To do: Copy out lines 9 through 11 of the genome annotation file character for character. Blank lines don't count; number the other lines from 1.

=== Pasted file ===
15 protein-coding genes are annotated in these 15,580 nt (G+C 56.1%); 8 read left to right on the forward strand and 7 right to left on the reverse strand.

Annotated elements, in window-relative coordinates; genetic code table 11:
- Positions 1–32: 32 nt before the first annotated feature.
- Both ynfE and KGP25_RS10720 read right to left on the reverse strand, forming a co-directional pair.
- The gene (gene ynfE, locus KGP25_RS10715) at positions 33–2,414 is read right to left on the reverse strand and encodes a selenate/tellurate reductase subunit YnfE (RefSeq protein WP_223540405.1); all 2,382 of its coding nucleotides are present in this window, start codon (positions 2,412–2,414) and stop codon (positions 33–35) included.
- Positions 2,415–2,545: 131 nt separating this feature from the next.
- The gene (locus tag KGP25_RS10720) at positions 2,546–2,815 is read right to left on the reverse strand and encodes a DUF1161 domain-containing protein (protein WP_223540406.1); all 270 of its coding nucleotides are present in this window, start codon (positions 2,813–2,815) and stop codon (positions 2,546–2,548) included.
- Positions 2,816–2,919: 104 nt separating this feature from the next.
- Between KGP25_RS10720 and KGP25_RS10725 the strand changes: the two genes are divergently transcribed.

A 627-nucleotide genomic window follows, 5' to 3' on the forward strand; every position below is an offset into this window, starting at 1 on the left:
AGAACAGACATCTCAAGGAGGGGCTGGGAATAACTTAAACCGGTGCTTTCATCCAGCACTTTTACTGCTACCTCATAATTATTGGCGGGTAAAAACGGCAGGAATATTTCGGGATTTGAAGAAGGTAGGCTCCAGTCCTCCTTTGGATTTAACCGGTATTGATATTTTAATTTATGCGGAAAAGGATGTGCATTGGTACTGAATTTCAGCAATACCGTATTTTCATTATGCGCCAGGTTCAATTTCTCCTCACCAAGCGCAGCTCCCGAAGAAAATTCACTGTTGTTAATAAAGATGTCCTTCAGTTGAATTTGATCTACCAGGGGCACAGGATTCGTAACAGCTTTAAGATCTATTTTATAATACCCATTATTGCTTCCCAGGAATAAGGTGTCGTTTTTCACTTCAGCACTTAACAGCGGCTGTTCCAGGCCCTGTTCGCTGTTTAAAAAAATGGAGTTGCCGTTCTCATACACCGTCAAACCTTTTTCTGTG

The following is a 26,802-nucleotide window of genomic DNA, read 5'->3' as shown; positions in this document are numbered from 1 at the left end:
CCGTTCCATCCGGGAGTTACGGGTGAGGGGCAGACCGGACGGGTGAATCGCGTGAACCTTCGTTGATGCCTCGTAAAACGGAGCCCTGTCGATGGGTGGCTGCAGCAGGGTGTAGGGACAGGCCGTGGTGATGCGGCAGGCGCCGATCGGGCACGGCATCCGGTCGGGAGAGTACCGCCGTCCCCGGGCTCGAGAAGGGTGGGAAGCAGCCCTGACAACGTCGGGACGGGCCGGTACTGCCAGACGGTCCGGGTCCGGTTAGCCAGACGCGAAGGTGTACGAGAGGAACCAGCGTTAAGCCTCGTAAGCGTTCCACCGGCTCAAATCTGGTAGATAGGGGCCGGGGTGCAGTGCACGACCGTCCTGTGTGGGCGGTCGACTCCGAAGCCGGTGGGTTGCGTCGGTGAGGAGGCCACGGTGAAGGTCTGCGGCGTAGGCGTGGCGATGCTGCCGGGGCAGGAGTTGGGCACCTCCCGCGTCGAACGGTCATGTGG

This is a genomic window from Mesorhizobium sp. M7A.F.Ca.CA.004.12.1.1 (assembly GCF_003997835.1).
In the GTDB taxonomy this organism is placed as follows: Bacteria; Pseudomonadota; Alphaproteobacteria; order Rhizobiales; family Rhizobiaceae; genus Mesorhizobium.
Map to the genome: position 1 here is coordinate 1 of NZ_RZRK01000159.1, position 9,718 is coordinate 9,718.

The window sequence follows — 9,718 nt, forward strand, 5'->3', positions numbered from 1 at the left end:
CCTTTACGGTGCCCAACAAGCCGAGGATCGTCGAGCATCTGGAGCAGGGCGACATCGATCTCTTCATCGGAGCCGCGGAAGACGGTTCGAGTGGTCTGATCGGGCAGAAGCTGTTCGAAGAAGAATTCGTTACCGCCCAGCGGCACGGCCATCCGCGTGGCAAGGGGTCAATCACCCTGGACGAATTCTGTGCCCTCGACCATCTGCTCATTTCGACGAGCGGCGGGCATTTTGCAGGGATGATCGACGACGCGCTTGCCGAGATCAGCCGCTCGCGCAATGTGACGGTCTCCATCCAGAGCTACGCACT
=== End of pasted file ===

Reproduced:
- Between KGP25_RS10720 and KGP25_RS10725 the strand changes: the two genes are divergently transcribed.

A 627-nucleotide genomic window follows, 5' to 3' on the forward strand; every position below is an offset into this window, starting at 1 on the left:
AGAACAGACATCTCAAGGAGGGGCTGGGAATAACTTAAACCGGTGCTTTCATCCAGCACTTTTACTGCTACCTCATAATTATTGGCGGGTAAAAACGGCAGGAATATTTCGGGATTTGAAGAAGGTAGGCTCCAGTCCTCCTTTGGATTTAACCGGTATTGATATTTTAATTTATGCGGAAAAGGATGTGCATTGGTACTGAATTTCAGCAATACCGTATTTTCATTATGCGCCAGGTTCAATTTCTCCTCACCAAGCGCAGCTCCCGAAGAAAATTCACTGTTGTTAATAAAGATGTCCTTCAGTTGAATTTGATCTACCAGGGGCACAGGATTCGTAACAGCTTTAAGATCTATTTTATAATACCCATTATTGCTTCCCAGGAATAAGGTGTCGTTTTTCACTTCAGCACTTAACAGCGGCTGTTCCAGGCCCTGTTCGCTGTTTAAAAAAATGGAGTTGCCGTTCTCATACACCGTCAAACCTTTTTCTGTG